12th WORLD DAY OF THE SICK
ADDRESS OF JOHN PAUL II
Wednesday, 11 February 2004
Dear Brothers and Sisters,
1. Once again St Peter's Basilica has opened wide its doors to the sick: to you who are present here, and in spirit to the sick across the world. I greet you with deep affection, dear friends. From this morning, my prayers have been dedicated especially to you and I am now delighted to meet you. With you, I greet your relatives, friends and the volunteers who have accompanied you. I greet the members of National Italian Union for Transporting the Sick to Lourdes and International Shrines (UNITALSI), as well as the directors and operators of the Opera Romana Pellegrinaggi that is celebrating its 70th anniversary this year. In particular, I greet and thank Cardinal Camillo Ruini who has presided at Holy Mass, the concelebrating Bishops and priests, the men and women religious and all the faithful present.
2. Twenty years ago on the Memorial of Our Lady of Lourdes, I published the Apostolic Letter Salvifici Doloris on the Christian meaning of human suffering. At the time, I chose that date thinking of the special message that the Virgin addresses from Lourdes to the sick and to all the suffering.
Today too, our gaze turns to the venerable image of Mary which stands in the grotto of Massabielle. At its base are the words: "I am the Immaculate Conception". These words have a special resonance this year, here in the Vatican Basilica where 150 years ago Bl. Pope Pius X solemnly proclaimed the Dogma of the Immaculate Conception of Mary. And it is precisely the Immaculate Conception, a truth that introduces us into the heart of the mystery of Creation and of the Redemption, that inspired my Message for today's World Day of the Sick.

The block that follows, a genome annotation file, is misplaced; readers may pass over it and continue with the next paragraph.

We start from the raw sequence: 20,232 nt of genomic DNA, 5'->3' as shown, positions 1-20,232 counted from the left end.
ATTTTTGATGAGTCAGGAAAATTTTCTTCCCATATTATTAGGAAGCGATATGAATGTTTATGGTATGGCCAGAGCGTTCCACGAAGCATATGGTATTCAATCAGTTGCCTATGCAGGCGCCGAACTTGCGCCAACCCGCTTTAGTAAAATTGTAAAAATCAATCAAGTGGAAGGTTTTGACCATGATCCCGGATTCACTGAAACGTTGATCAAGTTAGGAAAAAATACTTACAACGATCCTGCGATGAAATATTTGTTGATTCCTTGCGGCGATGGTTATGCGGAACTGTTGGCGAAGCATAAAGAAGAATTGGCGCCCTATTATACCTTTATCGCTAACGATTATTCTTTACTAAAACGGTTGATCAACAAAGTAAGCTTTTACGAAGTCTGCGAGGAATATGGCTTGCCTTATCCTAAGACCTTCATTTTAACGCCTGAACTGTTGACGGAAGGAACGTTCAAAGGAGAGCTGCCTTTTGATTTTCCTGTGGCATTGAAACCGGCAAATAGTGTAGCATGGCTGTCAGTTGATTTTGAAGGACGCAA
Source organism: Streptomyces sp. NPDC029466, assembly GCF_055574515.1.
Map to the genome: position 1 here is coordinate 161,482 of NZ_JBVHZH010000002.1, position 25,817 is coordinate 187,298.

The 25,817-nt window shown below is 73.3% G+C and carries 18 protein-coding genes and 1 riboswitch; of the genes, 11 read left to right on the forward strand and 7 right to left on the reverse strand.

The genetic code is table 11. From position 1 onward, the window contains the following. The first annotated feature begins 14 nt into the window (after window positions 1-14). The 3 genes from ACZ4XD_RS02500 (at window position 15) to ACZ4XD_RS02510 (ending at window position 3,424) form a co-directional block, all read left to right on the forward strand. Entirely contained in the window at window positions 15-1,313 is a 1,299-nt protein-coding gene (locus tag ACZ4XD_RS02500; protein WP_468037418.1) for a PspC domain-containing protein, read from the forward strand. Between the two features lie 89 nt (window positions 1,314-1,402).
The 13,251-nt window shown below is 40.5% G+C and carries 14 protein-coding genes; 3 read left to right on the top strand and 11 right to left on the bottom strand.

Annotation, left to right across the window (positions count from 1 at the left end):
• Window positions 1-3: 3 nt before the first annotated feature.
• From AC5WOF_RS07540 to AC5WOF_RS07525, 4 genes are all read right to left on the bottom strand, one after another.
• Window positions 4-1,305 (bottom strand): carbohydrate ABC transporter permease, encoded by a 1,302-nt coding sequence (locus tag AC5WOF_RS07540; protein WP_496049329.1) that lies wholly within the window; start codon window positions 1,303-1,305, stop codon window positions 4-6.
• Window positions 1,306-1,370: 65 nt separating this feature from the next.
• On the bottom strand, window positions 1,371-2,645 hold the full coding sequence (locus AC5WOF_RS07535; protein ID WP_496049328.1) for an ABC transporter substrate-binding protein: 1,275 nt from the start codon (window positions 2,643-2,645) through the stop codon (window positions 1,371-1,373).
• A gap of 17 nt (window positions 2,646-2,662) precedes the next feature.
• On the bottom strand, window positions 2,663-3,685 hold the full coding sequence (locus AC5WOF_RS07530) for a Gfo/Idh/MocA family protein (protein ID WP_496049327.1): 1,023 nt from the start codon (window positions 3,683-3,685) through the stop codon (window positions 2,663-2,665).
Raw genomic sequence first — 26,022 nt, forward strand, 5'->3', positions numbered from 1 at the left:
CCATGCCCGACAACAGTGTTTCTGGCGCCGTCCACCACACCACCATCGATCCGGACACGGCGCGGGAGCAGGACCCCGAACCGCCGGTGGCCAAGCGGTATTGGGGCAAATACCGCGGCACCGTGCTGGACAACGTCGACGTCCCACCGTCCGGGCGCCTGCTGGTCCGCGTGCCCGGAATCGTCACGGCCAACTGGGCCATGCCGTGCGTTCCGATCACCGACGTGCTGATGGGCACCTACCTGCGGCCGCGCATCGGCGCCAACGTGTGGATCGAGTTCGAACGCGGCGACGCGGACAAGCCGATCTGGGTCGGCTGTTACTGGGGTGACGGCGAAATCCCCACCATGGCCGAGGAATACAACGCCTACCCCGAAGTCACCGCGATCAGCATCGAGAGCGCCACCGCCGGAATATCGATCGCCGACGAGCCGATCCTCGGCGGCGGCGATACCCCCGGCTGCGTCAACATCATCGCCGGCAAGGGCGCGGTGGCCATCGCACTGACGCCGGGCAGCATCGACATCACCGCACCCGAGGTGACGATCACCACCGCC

3. In looking at Mary our hearts are opened to hope, for in her we see the great things God accomplishes when we render ourselves humbly available to doing his will. The Immaculate Virgin is a marvellous sign of the victory of life over death, of love over sin, of salvation over every physical and spiritual ailment. She is a sign of comfort and never-failing hope (cf. Lumen Gentium, n. 68). What we admire already fulfilled in her is a pledge of what God wants to give to every human creature: fullness of life, joy and peace.
May contemplation of this ineffable mystery comfort you, dear sick people; may it illumine your work, dear doctors, nurses and health-care workers; and may it sustain your precious activities, dear volunteers who are called to recognize and serve Jesus in every needy person. May Our Lady of Lourdes watch over everyone as Mother. Thank you for the prayers and sacrifices that you also generously offer for me! I assure you of my constant remembrance, and affectionately bless you all.